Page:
Investment Through NFO Carries More Risk Than SIPs
What is the benefit of investing in mutual funds through new fund offerings (NFOs)? Do they provide any advantage over systematic investment plans (SIPs)?
When you are investing in a mutual fund through an NFO, it is important to be aware about the risks, as there is no history of past performance, unlike in the case of existing mutual funds. That makes them extremely risky, because they might perform or absolutely fail. There is no comparison between opening an SIP in existing mutual fund and investing through an NFO.
Here are some points you should keep in mind before investing in NFOs.
- Check if it’s open-ended or closed-end. Check if it has any lock-in period or not.
- Check the type of securities the mutual fund will purchase through this NFO. What is the objective of the fund?
- Expenses will be deducted from the net asset value (NAV). So, the cost of investing could be higher.
- Typically, there won’t be any entry load, but there might be some exit load on early exit.
- Check the reputation of the asset management company, based on the performance of its other funds.
- Check for scheme-related documents before investing. These highlight the main objectives of the fund, asset allocation, investment strategy, benchmark index, level of risk, liquidity, fund management team, minimum subscription, investment amount in SIP or lump sum, and other relevant information.
- Check the risk profile of the fund. This is available in the form of a risk-o-meter in the offer documents. This will give you an idea about the risk parameter of the fund.
- Check your risk profile, investment horizon and your goal and whether the fund is in line with your goal.
Hina Shah CFPCM, Financial Coach, LUHEM
Does the National Pension System (NPS) provide a higher rate of return than Public Provident Fund (PPF)?
PPF is among the safest fixed-income investment options that is fully secured with a government guarantee. The interest rate is usually changed every quarter. Historically, the interest rates have been in the range of 7.1-8.8 per cent. At present, it is 7.1 per cent.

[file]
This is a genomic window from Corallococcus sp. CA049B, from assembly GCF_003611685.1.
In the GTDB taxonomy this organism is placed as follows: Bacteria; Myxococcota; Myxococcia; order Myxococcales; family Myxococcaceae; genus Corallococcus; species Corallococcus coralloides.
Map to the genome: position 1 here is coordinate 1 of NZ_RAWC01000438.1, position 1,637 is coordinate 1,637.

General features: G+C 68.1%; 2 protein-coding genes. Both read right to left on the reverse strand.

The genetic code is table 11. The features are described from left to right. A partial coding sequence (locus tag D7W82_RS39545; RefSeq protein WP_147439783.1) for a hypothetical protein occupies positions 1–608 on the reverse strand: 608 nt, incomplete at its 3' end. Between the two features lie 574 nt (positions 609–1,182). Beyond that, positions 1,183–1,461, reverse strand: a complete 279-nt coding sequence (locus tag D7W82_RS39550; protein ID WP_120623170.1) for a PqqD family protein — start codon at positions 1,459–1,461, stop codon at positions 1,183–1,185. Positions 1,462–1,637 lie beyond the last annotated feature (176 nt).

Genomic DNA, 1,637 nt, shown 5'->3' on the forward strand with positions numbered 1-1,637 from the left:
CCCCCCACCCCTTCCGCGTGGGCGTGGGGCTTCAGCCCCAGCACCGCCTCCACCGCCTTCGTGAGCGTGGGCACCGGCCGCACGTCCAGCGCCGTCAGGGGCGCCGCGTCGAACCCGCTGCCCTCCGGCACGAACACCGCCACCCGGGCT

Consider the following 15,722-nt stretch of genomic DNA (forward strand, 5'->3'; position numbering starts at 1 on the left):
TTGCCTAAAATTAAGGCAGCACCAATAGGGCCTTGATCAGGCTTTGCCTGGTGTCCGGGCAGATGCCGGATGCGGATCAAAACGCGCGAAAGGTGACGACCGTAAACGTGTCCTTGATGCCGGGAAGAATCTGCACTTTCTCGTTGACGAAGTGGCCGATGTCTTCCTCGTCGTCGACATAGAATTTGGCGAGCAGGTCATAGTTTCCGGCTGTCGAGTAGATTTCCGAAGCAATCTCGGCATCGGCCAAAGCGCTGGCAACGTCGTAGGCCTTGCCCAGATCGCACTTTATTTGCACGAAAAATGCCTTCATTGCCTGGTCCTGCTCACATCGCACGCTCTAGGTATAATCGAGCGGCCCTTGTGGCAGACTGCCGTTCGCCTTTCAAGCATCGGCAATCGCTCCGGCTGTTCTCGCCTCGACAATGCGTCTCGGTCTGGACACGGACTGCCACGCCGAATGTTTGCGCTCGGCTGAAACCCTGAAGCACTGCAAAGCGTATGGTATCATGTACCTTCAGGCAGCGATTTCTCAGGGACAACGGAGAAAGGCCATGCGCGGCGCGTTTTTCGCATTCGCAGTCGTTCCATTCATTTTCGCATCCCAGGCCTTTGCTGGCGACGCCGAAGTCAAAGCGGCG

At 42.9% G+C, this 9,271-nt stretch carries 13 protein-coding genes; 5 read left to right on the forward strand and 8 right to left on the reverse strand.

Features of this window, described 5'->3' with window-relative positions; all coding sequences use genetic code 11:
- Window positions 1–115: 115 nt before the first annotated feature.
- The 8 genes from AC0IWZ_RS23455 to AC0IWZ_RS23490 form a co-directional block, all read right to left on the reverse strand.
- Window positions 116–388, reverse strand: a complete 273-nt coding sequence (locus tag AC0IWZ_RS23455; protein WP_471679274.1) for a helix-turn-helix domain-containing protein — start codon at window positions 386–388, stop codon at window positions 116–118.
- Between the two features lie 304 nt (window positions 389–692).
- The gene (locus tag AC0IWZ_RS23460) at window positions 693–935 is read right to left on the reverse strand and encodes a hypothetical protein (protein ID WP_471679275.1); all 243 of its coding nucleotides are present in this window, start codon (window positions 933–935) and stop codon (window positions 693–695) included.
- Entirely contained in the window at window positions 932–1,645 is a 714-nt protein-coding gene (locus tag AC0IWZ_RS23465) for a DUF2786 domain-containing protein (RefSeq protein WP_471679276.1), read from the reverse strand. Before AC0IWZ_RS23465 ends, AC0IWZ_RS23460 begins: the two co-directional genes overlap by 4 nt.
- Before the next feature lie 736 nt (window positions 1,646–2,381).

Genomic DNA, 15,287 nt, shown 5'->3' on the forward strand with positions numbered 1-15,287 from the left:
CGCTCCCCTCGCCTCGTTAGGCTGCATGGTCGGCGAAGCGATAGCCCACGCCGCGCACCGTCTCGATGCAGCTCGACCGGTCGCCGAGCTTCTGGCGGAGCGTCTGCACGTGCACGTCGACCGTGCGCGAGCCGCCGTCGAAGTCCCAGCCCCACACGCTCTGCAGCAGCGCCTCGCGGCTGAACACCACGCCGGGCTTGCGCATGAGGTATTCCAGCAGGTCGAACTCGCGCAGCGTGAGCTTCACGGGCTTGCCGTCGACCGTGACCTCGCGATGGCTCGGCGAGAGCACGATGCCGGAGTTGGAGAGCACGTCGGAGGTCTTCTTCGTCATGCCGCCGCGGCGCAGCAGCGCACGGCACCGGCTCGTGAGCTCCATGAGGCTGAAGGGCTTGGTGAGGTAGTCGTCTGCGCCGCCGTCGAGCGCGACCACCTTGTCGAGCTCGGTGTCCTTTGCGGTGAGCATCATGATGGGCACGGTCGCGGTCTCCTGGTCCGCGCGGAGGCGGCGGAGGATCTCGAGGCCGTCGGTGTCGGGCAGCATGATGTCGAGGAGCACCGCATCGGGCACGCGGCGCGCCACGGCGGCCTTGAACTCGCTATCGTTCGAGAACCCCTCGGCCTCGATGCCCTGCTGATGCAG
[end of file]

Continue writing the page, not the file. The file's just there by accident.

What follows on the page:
NPS, on the other hand, is a market-linked voluntary contribution retirement scheme. There are three main investment components in NPS—equity, government securities (G-Secs), and corporate bonds. You can decide the allocation to each of these with an upper cap to provide greater exposure to equity depending on your age. The equity component in the long term (over a 10-year horizon) is expected (not guaranteed) to give inflation-beating and double-digit returns. G-secs and corporate bonds can give similar or higher returns compared to PPF. So, NPS is expected to give better returns in the longer run compared to PPF.
Uma S. Chander, CFP CM, Handholding Financials
How are corporate bonds different from debt mutual funds and government bonds? Which is a better debt investment?
Corporate bond funds primarily invest in corporate bonds and offer a higher yield relative to a government bond due to the higher risk of insolvency. A bond with a high credit rating will pay a lower interest because the credit quality indicates the lower default risk of the business.
Debt mutual funds may be a better option to reduce the risk of investing in corporate bonds, as they offer greater diversification. There are also G-sec funds and other sub types of debt mutual funds.
You should consider a few factors before investing in corporate or government bonds, such as when would you need your investible surplus and how much risk you are willing to take, as each category of bonds have different levels of risk and returns attached to it.
If you are looking at minimum risk, then go for government bonds, but the holding tenure will be longer. But if you are willing to take higher risk, then you may consider investing in corporate bonds.
Consult a financial planner for proper advice.
Suhel Chander, CFPCM, Handholding Financial